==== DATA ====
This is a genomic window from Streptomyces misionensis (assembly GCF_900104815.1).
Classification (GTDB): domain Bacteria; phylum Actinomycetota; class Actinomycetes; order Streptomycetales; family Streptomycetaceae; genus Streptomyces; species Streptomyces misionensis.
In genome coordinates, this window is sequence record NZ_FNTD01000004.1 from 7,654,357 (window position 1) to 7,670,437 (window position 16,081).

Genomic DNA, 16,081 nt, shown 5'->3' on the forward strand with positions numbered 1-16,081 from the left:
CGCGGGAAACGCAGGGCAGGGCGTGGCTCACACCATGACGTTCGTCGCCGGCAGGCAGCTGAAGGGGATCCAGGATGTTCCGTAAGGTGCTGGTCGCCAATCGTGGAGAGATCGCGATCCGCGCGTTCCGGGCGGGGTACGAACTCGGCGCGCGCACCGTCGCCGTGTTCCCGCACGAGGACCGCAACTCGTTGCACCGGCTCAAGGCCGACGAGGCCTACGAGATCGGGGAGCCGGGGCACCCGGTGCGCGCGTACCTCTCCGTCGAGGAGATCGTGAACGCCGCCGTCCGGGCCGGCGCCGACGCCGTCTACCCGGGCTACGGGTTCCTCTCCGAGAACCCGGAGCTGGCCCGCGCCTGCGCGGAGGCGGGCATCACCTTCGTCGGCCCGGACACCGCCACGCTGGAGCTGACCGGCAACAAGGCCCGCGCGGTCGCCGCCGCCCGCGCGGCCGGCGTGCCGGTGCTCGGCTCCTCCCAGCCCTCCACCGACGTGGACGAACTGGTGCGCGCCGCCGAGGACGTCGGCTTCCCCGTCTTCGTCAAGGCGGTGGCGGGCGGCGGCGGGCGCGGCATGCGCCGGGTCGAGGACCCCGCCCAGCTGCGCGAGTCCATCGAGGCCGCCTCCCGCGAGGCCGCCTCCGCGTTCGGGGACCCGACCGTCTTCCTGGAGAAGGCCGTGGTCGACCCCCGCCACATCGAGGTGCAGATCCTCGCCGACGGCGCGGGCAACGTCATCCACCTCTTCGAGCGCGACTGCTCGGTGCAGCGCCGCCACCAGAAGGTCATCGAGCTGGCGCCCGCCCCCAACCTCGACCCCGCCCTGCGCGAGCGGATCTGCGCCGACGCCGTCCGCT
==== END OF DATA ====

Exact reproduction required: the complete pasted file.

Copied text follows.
This is a genomic window from Streptomyces misionensis (assembly GCF_900104815.1).
Classification (GTDB): domain Bacteria; phylum Actinomycetota; class Actinomycetes; order Streptomycetales; family Streptomycetaceae; genus Streptomyces; species Streptomyces misionensis.
In genome coordinates, this window is sequence record NZ_FNTD01000004.1 from 7,654,357 (window position 1) to 7,670,437 (window position 16,081).

Genomic DNA, 16,081 nt, shown 5'->3' on the forward strand with positions numbered 1-16,081 from the left:
CGCGGGAAACGCAGGGCAGGGCGTGGCTCACACCATGACGTTCGTCGCCGGCAGGCAGCTGAAGGGGATCCAGGATGTTCCGTAAGGTGCTGGTCGCCAATCGTGGAGAGATCGCGATCCGCGCGTTCCGGGCGGGGTACGAACTCGGCGCGCGCACCGTCGCCGTGTTCCCGCACGAGGACCGCAACTCGTTGCACCGGCTCAAGGCCGACGAGGCCTACGAGATCGGGGAGCCGGGGCACCCGGTGCGCGCGTACCTCTCCGTCGAGGAGATCGTGAACGCCGCCGTCCGGGCCGGCGCCGACGCCGTCTACCCGGGCTACGGGTTCCTCTCCGAGAACCCGGAGCTGGCCCGCGCCTGCGCGGAGGCGGGCATCACCTTCGTCGGCCCGGACACCGCCACGCTGGAGCTGACCGGCAACAAGGCCCGCGCGGTCGCCGCCGCCCGCGCGGCCGGCGTGCCGGTGCTCGGCTCCTCCCAGCCCTCCACCGACGTGGACGAACTGGTGCGCGCCGCCGAGGACGTCGGCTTCCCCGTCTTCGTCAAGGCGGTGGCGGGCGGCGGCGGGCGCGGCATGCGCCGGGTCGAGGACCCCGCCCAGCTGCGCGAGTCCATCGAGGCCGCCTCCCGCGAGGCCGCCTCCGCGTTCGGGGACCCGACCGTCTTCCTGGAGAAGGCCGTGGTCGACCCCCGCCACATCGAGGTGCAGATCCTCGCCGACGGCGCGGGCAACGTCATCCACCTCTTCGAGCGCGACTGCTCGGTGCAGCGCCGCCACCAGAAGGTCATCGAGCTGGCGCCCGCCCCCAACCTCGACCCCGCCCTGCGCGAGCGGATCTGCGCCGACGCCGTCCGCT